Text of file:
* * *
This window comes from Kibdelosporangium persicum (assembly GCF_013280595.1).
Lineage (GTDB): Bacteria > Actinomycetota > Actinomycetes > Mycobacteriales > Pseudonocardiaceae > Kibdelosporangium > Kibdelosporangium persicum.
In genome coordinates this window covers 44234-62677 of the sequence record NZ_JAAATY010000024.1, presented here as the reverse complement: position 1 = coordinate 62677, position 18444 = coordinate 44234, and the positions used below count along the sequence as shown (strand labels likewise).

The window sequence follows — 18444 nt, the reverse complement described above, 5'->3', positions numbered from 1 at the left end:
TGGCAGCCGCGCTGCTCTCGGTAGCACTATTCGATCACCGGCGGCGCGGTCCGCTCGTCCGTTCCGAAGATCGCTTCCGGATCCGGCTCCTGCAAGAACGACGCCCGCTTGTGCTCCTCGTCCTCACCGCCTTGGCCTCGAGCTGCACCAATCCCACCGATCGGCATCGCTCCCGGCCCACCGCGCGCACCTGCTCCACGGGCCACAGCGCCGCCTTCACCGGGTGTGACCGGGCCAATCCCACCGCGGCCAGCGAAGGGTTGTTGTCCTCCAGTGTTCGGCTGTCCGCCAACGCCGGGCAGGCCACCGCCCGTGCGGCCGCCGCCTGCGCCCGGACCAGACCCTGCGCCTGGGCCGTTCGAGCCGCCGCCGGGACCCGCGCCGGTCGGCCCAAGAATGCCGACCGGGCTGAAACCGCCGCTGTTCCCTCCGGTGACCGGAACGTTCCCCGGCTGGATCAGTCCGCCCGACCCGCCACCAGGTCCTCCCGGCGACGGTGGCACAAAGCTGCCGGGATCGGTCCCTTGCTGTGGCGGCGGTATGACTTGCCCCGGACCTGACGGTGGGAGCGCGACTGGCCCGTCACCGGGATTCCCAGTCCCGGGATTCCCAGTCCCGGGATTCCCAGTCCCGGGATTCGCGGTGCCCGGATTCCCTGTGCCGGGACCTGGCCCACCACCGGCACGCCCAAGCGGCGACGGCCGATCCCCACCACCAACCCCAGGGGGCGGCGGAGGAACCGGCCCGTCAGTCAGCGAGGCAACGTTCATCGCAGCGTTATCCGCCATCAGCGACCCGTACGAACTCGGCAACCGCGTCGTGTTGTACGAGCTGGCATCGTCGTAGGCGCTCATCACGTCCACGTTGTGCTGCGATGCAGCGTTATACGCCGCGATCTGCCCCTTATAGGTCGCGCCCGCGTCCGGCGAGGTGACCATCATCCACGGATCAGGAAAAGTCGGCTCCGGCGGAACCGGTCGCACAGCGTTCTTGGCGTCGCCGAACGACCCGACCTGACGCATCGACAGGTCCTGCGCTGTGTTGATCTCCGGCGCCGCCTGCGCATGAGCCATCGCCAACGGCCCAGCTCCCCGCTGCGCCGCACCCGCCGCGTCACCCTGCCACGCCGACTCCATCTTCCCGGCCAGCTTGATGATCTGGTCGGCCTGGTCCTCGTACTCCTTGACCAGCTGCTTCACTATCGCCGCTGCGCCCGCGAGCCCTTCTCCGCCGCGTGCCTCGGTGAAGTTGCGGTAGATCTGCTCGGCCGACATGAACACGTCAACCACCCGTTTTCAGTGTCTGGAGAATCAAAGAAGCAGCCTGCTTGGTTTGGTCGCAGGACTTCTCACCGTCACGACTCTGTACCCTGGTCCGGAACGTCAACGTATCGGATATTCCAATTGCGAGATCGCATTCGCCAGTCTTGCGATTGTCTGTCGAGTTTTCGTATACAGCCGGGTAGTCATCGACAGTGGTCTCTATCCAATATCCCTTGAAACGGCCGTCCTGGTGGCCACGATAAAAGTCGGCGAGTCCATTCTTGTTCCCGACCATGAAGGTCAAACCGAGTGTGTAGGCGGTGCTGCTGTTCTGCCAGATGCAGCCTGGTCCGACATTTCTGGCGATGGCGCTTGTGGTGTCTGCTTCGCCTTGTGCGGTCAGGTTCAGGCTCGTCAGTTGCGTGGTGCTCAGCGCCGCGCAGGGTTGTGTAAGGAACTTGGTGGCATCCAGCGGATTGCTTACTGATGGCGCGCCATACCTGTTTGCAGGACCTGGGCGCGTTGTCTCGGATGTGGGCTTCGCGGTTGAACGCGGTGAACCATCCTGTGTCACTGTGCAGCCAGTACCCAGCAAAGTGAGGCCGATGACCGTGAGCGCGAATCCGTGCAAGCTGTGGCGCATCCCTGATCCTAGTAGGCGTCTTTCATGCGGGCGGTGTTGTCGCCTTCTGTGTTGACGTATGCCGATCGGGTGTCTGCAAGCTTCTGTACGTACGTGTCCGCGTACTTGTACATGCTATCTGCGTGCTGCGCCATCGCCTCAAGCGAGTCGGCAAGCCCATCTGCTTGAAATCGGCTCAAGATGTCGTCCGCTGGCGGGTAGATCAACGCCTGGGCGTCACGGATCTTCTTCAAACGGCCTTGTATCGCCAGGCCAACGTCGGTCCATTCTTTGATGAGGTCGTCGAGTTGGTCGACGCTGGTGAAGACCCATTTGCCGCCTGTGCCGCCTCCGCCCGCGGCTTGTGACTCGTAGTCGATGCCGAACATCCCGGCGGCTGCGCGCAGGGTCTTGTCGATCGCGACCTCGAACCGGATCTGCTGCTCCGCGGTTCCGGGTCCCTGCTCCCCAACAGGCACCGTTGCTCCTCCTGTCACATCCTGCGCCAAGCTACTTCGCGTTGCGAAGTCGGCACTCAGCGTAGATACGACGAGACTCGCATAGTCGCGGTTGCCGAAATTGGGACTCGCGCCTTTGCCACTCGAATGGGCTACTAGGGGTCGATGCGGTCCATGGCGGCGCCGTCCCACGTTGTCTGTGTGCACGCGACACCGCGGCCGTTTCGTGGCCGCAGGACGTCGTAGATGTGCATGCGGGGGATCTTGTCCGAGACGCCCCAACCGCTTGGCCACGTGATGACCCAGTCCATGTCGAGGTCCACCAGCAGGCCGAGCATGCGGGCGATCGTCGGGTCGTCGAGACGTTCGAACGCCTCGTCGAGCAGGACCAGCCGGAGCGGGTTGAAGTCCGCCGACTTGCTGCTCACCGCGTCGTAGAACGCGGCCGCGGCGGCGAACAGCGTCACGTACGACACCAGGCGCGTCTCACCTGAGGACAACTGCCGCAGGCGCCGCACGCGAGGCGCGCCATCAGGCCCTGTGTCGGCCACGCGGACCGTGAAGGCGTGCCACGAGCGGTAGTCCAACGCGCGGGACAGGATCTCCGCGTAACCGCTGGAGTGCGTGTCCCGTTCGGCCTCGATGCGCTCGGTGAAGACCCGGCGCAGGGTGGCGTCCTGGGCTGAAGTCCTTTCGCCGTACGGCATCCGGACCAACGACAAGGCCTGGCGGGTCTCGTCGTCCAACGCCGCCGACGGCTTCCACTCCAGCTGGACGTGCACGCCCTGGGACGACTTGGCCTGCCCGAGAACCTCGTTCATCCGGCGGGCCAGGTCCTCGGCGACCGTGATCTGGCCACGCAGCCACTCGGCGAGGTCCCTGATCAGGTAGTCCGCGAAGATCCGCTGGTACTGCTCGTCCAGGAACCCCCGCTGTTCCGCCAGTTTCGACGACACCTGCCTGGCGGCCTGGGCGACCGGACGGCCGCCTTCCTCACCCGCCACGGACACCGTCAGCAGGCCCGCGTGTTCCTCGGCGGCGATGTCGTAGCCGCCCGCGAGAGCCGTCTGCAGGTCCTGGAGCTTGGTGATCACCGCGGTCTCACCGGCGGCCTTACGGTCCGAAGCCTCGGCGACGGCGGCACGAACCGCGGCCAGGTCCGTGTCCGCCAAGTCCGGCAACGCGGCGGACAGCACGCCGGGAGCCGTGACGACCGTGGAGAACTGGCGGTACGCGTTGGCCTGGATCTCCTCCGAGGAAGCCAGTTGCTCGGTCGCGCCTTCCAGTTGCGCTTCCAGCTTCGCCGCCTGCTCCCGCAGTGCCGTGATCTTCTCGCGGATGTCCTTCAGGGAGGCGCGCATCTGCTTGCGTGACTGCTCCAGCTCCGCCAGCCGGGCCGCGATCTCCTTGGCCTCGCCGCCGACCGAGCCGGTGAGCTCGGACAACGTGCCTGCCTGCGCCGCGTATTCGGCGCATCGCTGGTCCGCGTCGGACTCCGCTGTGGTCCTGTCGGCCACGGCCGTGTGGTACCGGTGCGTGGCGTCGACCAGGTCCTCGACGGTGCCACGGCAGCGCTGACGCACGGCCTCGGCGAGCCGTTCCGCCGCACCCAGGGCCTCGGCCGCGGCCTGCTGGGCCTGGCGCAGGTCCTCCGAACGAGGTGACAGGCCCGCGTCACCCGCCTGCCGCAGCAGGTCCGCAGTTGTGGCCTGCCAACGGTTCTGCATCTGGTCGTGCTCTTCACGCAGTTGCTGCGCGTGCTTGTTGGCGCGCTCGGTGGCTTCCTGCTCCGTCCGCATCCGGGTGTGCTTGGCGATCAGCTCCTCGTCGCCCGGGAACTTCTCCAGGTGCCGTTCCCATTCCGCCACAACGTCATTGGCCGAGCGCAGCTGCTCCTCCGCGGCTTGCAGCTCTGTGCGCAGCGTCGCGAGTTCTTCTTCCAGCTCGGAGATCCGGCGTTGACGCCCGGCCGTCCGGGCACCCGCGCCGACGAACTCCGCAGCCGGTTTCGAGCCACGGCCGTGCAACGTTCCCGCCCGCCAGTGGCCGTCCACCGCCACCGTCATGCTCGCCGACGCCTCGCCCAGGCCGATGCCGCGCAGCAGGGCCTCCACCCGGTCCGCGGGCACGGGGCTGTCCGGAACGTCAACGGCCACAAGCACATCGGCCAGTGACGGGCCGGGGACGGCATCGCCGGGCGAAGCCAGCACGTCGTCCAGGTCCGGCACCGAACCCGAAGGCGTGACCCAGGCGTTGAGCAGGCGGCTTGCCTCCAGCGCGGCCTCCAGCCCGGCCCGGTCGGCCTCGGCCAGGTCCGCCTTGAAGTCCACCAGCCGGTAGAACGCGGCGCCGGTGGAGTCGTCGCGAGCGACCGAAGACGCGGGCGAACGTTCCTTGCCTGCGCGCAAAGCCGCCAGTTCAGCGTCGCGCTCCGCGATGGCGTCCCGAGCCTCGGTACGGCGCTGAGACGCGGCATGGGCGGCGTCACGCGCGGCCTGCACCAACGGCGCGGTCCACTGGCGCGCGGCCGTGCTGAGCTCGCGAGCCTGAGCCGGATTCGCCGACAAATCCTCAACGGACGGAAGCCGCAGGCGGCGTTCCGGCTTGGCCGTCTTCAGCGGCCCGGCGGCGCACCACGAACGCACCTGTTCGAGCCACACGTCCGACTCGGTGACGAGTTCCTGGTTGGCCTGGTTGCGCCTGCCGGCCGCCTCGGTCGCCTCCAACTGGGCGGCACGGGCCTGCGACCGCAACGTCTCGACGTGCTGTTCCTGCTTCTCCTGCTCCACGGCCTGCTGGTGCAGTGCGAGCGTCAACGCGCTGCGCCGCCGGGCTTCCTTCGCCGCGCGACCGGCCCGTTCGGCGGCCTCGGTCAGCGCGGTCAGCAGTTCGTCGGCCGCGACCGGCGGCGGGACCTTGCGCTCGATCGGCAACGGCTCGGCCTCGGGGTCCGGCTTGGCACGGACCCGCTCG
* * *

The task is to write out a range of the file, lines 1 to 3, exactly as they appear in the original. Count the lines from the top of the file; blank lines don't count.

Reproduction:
This window comes from Kibdelosporangium persicum (assembly GCF_013280595.1).
Lineage (GTDB): Bacteria > Actinomycetota > Actinomycetes > Mycobacteriales > Pseudonocardiaceae > Kibdelosporangium > Kibdelosporangium persicum.
In genome coordinates this window covers 44234-62677 of the sequence record NZ_JAAATY010000024.1, presented here as the reverse complement: position 1 = coordinate 62677, position 18444 = coordinate 44234, and the positions used below count along the sequence as shown (strand labels likewise).